16. 16. Hoog JL, Lotvall J. Diversity of extracellular vesicles in human ejaculates revealed by cryo-electron microscopy. J Extracell Vesicles. 2015 Nov 11; 4:28680. pmid:26563734; PubMed Central PMCID: PMC4643196.
  17. 17. Zabeo D, Cvjetkovic A, Lasser C, Schorb M, Lotvall J, Hoog JL. Exosomes purified from a single cell type have diverse morphology. J Extracell Vesicles. 2016; 6(1): 1329476. pmid:28717422; PubMed Central PMCID: PMC5505001.
  18. 18. Thery C, Amigorena S, Raposo G, Clayton A. Isolation and characterization of exosomes from cell culture supernatants and biological fluids. Curr. Protocols Cell Biol. 2006; Chapter 3, unit 3.22. pmid:18228490.
  19. 19. Lotvall J, Hill AF, Hochberg F, Buzas EI, Di Vizio D, Gardiner C, et al. Minimal experimental requirements for definition of extracellular vesicles and their functions: a position statement from the International Society for Extracellular Vesicles. Journal of extracellular vesicles. 2014 Dec 22; 3:26913. pmid:25536934; PubMed Central PMCID: PMC4275645.
  20. 20. Shtam T, Naryzhny S, Kopylov A, Petrenko E, Samsonov R, Kamyshinsky R, et al. Functional Properties of Circulating Exosomes Mediated by Surface-attached Plasma Proteins. J Hematol. 2018; 7(4): 149–153.
  21. 21. Shtam T, Samsonov R, Volnitskiy A, Kamyshinsky R, Verlov N, Kniazeva M, et al. Isolation of Extracellular Microvesicles from a Cell Culture Medium: Comparative Evaluation of Methods. Biochemistry (Moscow) Supplement Series B Biomedical Chemistry. 2018; 12(2): 167–175. pmid:29460831
  22. 22. Shtam T, Naryzhny S, Samsonov R, Karasik D, Mizgirev I, Kopylov A, et al. Plasma exosomes stimulate breast cancer metastasis through surface interactions and activation of FAK signaling. Breast Cancer Res Treat. 2018; 174(1): 129–141. pmid:30484103.
  23. 23. Chen WW, Balaj L, Liau LM, Samuels ML, Kotsopoulos SK, Maguire CA, et al. BEAMing and Droplet Digital PCR Analysis of Mutant IDH1 mRNA in Glioma Patient Serum and Cerebrospinal Fluid Extracellular Vesicles. Mol Ther Nucleic Acids. 2013 Jul 23; 2:e109. pmid:23881452; PubMed Central PMCID: PMC3732870.
  24. 24. Soares T, Catita J, Martins I, B da Cruz E Silva O, Henriques AG. Exosome isolation from distinct biofluids using recipitation and column-based approaches. PLoS ONE. 2018 Jun 11; 13(6): e0198820. pmid:29889903; PubMed Central PMCID: PMC5995457.
  25. 25. Gyorgy B, Szabo TG, Pasztoi M, Pal Z, Misjak P, Aradi B, et al. Membrane vesicles, current state-of-the-art: emerging role of extracellular vesicles. Cell Mol Life Sci. 2011; 68(16): 2667–88. pmid:21560073; PubMed Central PMCID: PMC3142546.
  26. 26. Mielanczyk L, Matysiak N, Michalski M, Buldak R, Wojnicz R. Closer to the native state. Critical evaluation of cryo-techniques for Transmission Electron Microscopy: preparation of biological samples. Folia Histochem Cytobiol. 2014; 52(1): 1–17. pmid:24802956.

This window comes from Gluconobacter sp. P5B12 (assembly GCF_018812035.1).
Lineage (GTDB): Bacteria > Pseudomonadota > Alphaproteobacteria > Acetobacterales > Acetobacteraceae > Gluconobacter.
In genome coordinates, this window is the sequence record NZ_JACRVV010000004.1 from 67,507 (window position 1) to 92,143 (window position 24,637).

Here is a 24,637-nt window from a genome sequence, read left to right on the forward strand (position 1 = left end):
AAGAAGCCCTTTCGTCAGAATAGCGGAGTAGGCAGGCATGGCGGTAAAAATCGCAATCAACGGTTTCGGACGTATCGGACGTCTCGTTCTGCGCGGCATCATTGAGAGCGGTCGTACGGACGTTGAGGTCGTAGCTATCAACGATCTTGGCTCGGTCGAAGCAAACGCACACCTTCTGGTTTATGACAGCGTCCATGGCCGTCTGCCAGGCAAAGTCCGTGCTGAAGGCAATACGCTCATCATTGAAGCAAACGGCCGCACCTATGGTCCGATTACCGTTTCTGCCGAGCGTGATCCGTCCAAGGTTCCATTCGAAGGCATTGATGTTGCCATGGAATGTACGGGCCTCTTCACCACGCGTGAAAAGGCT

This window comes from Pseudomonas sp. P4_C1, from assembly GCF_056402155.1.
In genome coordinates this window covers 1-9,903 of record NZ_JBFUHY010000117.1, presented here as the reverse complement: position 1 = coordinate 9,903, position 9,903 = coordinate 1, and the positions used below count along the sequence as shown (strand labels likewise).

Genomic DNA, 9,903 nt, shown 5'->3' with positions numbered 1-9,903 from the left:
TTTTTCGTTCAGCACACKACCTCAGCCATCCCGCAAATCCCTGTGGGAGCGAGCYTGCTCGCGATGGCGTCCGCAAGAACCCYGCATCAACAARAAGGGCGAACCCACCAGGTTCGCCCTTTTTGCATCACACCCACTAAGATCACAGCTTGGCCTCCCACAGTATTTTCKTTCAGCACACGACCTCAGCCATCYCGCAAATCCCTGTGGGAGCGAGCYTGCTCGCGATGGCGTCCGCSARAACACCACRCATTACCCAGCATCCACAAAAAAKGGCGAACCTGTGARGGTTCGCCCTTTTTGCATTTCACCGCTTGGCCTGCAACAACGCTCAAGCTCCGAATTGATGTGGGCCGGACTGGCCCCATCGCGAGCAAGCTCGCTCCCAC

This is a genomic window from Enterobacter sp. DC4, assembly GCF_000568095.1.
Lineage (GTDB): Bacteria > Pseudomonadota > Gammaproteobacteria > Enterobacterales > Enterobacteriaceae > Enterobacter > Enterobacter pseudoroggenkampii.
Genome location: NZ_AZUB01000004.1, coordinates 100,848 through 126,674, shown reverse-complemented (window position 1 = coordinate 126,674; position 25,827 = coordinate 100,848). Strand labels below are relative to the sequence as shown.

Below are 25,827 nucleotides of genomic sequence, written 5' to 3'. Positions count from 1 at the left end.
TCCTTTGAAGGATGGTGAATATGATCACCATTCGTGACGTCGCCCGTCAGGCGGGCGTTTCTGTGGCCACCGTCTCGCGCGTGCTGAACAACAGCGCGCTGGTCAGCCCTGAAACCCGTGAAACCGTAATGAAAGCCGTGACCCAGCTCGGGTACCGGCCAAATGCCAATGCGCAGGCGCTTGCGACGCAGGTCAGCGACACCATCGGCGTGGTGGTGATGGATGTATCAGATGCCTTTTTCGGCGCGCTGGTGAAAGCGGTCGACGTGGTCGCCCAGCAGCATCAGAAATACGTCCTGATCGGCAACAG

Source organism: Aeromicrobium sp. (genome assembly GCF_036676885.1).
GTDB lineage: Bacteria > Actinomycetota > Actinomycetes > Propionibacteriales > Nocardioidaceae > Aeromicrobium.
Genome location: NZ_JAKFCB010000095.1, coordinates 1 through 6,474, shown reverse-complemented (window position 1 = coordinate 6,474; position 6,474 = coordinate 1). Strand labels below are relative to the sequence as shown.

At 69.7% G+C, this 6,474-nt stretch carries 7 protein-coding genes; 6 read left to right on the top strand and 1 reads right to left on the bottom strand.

27. 27. Hoenger A. High-resolution cryo-electron microscopy on macromolecular complexes and cell organelles. Protoplasma. 2014; 251(2): 417–27. pmid:24390311.
  28. 28. Orlov I, Myasnikov AG, Andronov L, Natchiar SK, Khatter H, Beinsteiner B, et al. The integrative role of cryo electron microscopy in molecular and cellular structural biology. Biol Cell. 2017; 109(2): 81–93. pmid:27730650.
  29. 29. Issman L, Brenner B, Talmon Y, Aharon A. Cryogenic transmission electron microscopy nanostructural study of shed microparticles. PLoS One. 2013; 8(12):e83680. pmid:24386253; PubMed Central PMCID: PMC3873325.
  30. 30. Erdbrugger U, Rudy CK, Etter ME, Dryden KA, Yeager M, Klibanov AL, et al. Imaging flow cytometry elucidates limitations of microparticle analysis by conventional flow cytometry. Cytometry A. 2014; 85(9): 756–70. pmid:24903900.
  31. 31. Linares R, Tan S, Gounou C, Arraud N, Brisson AR. High-speed centrifugation induces aggregation of extracellular vesicles. J Extracell Vesicles. 2015 Dec 23; 4:29509. pmid:26700615; PubMed Central PMCID: PMC4689953.
  32. 32. Gallart-Palau X, Serra A, Wong AS, Sandin S, Lai MK, Chen CP, et al. Extracellular vesicles are rapidly purified from human plasma by PRotein Organic Solvent PRecipitation (PROSPR). Sci Rep. 2015 Sep 30; 5:14664. PubMed Central PMCID: PMC4588595. pmid:26419333
  33. 33. Yuana Y, Levels J, Grootemaat A, Sturk A, Nieuwland R. Coisolation of extracellular vesicles and high-density lipoproteins using density gradient ultracentrifugation. J Extracell Vesicles. 2014 Jul 8; 3. pmid:25018865; PubMed Central PMCID: PMC4090368.
  34. 34. Rood IM, Deegens JK, Merchant ML, Tamboer WP, Wilkey DW, Wetzels JF, et al. Comparison of three methods for isolation of urinary microvesicles to identify biomarkers of nephrotic syndrome. Kidney Int. 2010; 78(8): 810–6. pmid:20686450.
  35. 35. Lozano-Ramos I, Bancu I, Oliveira-Tercero A, Armengol MP, Menezes-Neto A, Del Portillo HA, et. al. Size-exclusion chromatography-based enrichment of extracellular vesicles from urine samples. J Extracell Vesicles. 2015 May 28; 4:27369. pmid:26025625; PubMed Central PMCID: PMC4449362.
  36. 36. Coleman BM, Hanssen E, Lawson VA, Hill AF. Prion-infected cells regulate the release of exosomes with distinct ultrastructural features. FASEB J. 2012; 26(10): 4160–73. pmid:22767229.